Getting Food to the People - San Antonio Education & Community

In this difficult time of COVID lock-down, the La Casita team of scholarship students and community volunteers continues the work of getting food to 200 needy families.

Men lining up at La Casita to receive emergency food rations while our volunteer checks the distribution lists.

Because of the government’s lock-down on transportation and people’s lack of mobility under strict curfews, food security – access to basic food staples – is a huge problem. While La Casita projects continue to adjust to very difficult conditions, we’ve also been distributing food to the poorest families of San Antonio Palopó.

The La Casita Team (Equipo Casita) distributing food to the poorest families

Once a month the families come to La Casita to receive corn, beans, protein powder, milk, eggs, rice and hygiene kits. They are also given information on nutrition.

Families need basic food supplies. The people are so grateful for the little we can give.

This month, La Casita staff provided some basic information about vegetable gardening and the use of vegetables in cooking, as well as offered some vegetable seeds and fertilizer, so that small gardens can be grown and used to enrich their diets. They haven’t had vegetable gardens due to the topography but now we are encouraging them to try planting in recycled containers or to try even in a tiny bit of ground.

The older scholarship students continue to work on their studies with Evelyn at La Casita and on-line. She is also offering a StoryBook time with learning aids for younger children on a local TV Show.

Wearing masks and social distancing has been a slow learning process but it seems that awareness is improving. The scholarship students are developing a little side industry sewing face masks, giving them to the Ancianas, and selling them to the local villagers.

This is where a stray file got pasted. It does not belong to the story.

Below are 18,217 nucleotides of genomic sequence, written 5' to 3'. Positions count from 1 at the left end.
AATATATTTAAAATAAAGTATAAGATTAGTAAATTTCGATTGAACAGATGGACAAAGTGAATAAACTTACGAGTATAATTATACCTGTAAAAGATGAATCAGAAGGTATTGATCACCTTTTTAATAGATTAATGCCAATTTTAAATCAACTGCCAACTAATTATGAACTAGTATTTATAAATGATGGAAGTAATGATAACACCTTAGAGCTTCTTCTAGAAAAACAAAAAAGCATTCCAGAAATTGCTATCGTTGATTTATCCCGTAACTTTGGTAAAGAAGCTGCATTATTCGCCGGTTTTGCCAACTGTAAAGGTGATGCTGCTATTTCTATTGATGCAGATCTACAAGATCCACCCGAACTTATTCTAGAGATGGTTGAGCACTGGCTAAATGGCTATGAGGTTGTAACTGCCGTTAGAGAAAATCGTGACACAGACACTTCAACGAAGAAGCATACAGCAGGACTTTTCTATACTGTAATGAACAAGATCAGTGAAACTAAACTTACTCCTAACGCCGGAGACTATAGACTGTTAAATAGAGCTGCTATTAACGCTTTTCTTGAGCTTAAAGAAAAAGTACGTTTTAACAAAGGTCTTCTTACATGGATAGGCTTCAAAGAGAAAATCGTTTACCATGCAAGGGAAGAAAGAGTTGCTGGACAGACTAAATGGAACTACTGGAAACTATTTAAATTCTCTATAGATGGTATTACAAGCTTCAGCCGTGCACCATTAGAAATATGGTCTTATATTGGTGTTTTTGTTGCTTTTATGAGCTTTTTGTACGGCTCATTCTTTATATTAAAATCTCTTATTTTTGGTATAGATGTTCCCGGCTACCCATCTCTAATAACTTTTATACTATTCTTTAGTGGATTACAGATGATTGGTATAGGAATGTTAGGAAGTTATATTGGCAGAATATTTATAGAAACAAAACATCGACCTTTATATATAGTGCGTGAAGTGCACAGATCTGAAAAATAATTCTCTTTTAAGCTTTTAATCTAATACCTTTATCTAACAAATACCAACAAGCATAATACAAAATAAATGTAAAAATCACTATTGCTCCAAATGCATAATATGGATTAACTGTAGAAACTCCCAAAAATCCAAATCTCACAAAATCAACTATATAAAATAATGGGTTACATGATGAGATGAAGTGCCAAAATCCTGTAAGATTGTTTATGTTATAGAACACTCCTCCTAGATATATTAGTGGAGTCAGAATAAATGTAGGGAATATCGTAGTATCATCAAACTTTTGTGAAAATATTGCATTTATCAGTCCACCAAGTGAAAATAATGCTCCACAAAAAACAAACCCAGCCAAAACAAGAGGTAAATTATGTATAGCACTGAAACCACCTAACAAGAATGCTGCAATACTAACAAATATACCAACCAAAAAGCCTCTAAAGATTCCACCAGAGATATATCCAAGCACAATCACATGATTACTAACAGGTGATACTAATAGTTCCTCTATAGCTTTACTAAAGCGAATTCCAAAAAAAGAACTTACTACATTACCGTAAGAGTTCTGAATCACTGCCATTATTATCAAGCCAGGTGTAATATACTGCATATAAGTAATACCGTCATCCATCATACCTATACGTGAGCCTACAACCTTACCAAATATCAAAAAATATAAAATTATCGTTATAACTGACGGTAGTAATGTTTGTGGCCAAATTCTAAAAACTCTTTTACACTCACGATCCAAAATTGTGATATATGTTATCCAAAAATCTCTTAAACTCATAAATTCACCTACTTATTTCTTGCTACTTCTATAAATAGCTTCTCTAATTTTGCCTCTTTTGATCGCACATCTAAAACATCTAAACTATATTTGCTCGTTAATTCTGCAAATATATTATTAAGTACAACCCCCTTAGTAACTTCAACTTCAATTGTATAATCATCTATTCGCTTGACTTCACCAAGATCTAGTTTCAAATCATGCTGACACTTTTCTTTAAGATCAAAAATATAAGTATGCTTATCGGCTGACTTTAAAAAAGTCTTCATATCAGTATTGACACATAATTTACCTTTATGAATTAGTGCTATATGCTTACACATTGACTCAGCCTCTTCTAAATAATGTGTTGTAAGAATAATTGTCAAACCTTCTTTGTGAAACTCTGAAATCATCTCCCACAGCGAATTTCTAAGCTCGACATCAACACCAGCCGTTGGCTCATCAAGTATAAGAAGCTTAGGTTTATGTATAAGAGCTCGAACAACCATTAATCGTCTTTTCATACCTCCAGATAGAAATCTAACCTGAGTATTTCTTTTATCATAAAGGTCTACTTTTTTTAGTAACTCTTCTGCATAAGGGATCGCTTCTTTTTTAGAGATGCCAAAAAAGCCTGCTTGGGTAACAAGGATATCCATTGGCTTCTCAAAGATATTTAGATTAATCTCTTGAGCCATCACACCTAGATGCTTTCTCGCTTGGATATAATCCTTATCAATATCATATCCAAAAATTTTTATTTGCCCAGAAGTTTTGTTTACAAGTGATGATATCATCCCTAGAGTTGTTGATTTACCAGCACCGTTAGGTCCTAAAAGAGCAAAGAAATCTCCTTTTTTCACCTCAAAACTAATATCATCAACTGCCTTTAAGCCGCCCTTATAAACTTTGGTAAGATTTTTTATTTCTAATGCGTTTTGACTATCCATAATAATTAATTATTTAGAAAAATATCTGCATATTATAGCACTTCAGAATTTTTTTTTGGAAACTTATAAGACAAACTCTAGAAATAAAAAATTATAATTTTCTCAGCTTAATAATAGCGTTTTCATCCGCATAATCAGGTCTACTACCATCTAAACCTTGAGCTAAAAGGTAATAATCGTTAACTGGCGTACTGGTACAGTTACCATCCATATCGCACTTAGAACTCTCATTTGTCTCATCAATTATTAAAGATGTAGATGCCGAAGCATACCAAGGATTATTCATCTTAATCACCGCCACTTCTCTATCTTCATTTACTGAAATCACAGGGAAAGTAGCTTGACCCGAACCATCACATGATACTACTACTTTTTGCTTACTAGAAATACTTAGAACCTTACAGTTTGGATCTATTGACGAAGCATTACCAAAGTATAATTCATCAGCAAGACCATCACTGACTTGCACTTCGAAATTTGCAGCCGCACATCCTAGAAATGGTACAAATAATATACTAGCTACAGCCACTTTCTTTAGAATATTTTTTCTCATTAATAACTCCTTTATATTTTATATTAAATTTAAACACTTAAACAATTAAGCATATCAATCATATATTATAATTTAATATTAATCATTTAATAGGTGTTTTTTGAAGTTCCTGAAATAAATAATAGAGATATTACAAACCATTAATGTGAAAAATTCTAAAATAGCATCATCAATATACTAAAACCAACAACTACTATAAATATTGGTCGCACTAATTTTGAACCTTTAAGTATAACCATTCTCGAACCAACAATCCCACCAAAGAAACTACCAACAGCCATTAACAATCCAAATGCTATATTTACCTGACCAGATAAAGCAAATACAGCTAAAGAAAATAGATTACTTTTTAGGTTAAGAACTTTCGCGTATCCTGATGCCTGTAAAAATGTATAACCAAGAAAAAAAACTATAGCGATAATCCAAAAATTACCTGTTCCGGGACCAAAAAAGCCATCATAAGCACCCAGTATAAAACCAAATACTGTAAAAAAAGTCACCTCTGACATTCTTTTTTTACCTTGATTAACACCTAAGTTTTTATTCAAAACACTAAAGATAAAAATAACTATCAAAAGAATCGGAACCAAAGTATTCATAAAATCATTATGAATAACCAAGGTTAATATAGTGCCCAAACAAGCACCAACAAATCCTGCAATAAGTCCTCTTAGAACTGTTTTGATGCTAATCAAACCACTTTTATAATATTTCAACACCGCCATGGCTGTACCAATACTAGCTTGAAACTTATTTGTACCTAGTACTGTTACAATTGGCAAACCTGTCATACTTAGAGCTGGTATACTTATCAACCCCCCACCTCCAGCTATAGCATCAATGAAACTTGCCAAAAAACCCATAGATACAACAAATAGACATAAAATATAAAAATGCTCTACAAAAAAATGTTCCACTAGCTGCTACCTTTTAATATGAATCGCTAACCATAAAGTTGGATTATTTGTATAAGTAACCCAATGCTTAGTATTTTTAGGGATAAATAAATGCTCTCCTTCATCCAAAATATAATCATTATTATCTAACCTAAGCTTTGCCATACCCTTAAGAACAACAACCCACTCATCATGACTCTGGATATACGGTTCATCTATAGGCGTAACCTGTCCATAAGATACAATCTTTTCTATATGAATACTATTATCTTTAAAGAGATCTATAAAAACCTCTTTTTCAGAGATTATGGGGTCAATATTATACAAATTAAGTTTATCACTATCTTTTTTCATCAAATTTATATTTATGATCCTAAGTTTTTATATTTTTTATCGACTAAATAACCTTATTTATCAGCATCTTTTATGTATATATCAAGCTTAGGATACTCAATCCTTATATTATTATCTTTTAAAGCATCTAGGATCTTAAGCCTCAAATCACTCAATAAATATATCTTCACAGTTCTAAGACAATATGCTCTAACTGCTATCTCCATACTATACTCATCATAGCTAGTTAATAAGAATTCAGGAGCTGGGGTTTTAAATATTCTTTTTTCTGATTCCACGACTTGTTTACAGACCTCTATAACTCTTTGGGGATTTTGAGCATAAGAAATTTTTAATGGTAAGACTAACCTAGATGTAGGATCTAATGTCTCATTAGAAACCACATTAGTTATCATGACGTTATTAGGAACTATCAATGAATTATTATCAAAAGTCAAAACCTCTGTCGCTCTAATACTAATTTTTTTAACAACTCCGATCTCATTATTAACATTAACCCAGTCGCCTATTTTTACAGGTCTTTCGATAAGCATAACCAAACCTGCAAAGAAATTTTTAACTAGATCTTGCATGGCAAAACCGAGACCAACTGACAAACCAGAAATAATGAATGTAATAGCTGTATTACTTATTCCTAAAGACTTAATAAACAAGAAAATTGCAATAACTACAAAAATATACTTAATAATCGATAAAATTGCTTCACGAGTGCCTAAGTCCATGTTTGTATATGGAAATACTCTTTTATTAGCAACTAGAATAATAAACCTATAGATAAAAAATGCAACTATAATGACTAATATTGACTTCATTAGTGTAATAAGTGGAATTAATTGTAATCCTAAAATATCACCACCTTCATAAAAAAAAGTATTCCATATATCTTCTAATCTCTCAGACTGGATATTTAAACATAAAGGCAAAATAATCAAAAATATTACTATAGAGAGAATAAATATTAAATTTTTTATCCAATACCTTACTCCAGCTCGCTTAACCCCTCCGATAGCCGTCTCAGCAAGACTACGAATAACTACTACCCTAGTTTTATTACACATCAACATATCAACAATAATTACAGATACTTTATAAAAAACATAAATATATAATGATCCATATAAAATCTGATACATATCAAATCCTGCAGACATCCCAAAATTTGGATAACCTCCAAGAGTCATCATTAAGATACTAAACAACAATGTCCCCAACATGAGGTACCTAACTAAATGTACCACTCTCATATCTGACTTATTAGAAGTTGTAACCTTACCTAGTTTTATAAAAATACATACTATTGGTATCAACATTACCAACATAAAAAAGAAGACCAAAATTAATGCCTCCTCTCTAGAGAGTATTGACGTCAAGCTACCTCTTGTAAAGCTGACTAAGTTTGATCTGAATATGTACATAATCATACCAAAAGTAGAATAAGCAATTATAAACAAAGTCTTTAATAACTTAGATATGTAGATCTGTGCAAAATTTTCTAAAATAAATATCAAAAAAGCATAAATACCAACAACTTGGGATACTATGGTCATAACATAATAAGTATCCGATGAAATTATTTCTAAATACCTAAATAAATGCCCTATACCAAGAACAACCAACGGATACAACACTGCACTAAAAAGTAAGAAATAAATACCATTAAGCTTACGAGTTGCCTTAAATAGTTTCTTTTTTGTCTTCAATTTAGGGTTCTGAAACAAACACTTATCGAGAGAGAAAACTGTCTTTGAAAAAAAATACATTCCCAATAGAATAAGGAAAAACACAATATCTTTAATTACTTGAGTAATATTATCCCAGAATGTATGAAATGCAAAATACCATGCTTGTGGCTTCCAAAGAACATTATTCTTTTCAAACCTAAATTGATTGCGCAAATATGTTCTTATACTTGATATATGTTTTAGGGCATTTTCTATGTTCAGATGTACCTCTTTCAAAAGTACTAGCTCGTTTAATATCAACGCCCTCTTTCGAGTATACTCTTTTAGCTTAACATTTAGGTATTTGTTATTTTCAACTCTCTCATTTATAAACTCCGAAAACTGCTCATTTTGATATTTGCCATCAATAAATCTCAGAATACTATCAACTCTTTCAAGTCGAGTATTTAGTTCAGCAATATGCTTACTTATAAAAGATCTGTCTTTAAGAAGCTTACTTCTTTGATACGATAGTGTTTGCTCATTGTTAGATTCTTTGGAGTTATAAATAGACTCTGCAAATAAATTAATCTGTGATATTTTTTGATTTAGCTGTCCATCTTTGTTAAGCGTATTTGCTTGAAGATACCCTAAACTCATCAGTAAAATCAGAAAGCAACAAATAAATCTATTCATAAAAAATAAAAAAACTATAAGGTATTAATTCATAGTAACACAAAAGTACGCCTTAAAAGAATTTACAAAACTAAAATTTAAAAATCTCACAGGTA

We are hoping to ship some to Vancouver Island to encourage their efforts.

Sewing the face masks at La Casita

The avocado and mushroom crops from La Casita garden have been quite successful and are being distributed to the Ancianas and volunteers. 

The Ancianas are so relieved that their twice weekly lunches are being brought to them now that they can’t go to the Casita.

The Scholarship students proudly displaying their mushrooms and avocados grown in La Casita garden.

In May, Guatemala reported 7,055 cases of COVID 19 and 252 deaths. The nation is largely made up of rural communities with very little income and very few testing sites so we know there must be many more cases and deaths. The pandemic is straining health care systems and compounding the hardships of the poorest people. While there are no identified cases in San Antonio Palopó yet, other villages around Lago Atitlan have been hit hard. In Guatemala, white flags are being raised to indicate hunger – sadly it may be that this country faces two health emergencies – hunger and COVID 19. 

Scholarship Student Rony helping an Anciana at La Casita

It costs about $22.00 CAD per family for the Casita Group to distribute basic food staples for one month to the poorest families. Food security is a growing issue and will most likely get worse in the coming months as COVID 19 moves through the villages. A donation of any amount towards the distribution of food will be gratefully received.

Packing his food to carry home  

Your generosity means so much to these people.